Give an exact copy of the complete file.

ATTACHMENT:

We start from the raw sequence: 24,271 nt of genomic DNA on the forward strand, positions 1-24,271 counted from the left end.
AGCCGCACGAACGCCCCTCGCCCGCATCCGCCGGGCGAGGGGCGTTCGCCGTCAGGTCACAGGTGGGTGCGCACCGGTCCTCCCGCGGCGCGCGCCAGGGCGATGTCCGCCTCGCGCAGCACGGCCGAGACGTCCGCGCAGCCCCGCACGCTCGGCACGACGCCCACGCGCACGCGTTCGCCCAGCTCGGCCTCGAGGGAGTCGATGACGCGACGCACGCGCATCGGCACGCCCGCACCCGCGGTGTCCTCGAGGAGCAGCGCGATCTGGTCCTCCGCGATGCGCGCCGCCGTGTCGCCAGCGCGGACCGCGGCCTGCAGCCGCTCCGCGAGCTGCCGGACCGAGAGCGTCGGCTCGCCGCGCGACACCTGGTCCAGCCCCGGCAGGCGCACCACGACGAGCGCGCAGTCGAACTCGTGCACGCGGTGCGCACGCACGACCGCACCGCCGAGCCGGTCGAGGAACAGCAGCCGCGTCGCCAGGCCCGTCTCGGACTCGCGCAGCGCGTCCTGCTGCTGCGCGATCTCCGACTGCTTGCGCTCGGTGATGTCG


We start from the raw sequence: 24,271 nt of genomic DNA on the forward strand, positions 1-24,271 counted from the left end.
AGCCGCACGAACGCCCCTCGCCCGCATCCGCCGGGCGAGGGGCGTTCGCCGTCAGGTCACAGGTGGGTGCGCACCGGTCCTCCCGCGGCGCGCGCCAGGGCGATGTCCGCCTCGCGCAGCACGGCCGAGACGTCCGCGCAGCCCCGCACGCTCGGCACGACGCCCACGCGCACGCGTTCGCCCAGCTCGGCCTCGAGGGAGTCGATGACGCGACGCACGCGCATCGGCACGCCCGCACCCGCGGTGTCCTCGAGGAGCAGCGCGATCTGGTCCTCCGCGATGCGCGCCGCCGTGTCGCCAGCGCGGACCGCGGCCTGCAGCCGCTCCGCGAGCTGCCGGACCGAGAGCGTCGGCTCGCCGCGCGACACCTGGTCCAGCCCCGGCAGGCGCACCACGACGAGCGCGCAGTCGAACTCGTGCACGCGGTGCGCACGCACGACCGCACCGCCGAGCCGGTCGAGGAACAGCAGCCGCGTCGCCAGGCCCGTCTCGGACTCGCGCAGCGCGTCCTGCTGCTGCGCGATCTCCGACTGCTTGCGCTCGGTGATGTCG